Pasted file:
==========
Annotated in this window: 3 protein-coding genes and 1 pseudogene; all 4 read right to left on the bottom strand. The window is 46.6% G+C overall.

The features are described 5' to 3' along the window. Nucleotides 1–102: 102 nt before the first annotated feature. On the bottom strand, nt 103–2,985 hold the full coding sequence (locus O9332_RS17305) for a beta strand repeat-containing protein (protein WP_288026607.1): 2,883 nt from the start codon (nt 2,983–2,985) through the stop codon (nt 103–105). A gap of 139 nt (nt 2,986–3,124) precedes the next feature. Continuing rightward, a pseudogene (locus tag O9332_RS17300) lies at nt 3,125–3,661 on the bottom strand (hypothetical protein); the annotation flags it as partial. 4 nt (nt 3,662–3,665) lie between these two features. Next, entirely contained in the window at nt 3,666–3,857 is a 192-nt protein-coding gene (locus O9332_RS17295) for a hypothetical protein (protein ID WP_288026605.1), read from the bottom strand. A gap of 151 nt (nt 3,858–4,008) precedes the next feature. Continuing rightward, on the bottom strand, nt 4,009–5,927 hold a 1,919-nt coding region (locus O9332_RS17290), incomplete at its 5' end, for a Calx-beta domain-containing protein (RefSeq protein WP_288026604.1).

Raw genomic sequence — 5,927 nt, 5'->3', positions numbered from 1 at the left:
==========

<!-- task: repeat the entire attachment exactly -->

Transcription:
Annotated in this window: 3 protein-coding genes and 1 pseudogene; all 4 read right to left on the bottom strand. The window is 46.6% G+C overall.

The features are described 5' to 3' along the window. Nucleotides 1–102: 102 nt before the first annotated feature. On the bottom strand, nt 103–2,985 hold the full coding sequence (locus O9332_RS17305) for a beta strand repeat-containing protein (protein WP_288026607.1): 2,883 nt from the start codon (nt 2,983–2,985) through the stop codon (nt 103–105). A gap of 139 nt (nt 2,986–3,124) precedes the next feature. Continuing rightward, a pseudogene (locus tag O9332_RS17300) lies at nt 3,125–3,661 on the bottom strand (hypothetical protein); the annotation flags it as partial. 4 nt (nt 3,662–3,665) lie between these two features. Next, entirely contained in the window at nt 3,666–3,857 is a 192-nt protein-coding gene (locus O9332_RS17295) for a hypothetical protein (protein ID WP_288026605.1), read from the bottom strand. A gap of 151 nt (nt 3,858–4,008) precedes the next feature. Continuing rightward, on the bottom strand, nt 4,009–5,927 hold a 1,919-nt coding region (locus O9332_RS17290), incomplete at its 5' end, for a Calx-beta domain-containing protein (RefSeq protein WP_288026604.1).

Raw genomic sequence — 5,927 nt, 5'->3', positions numbered from 1 at the left: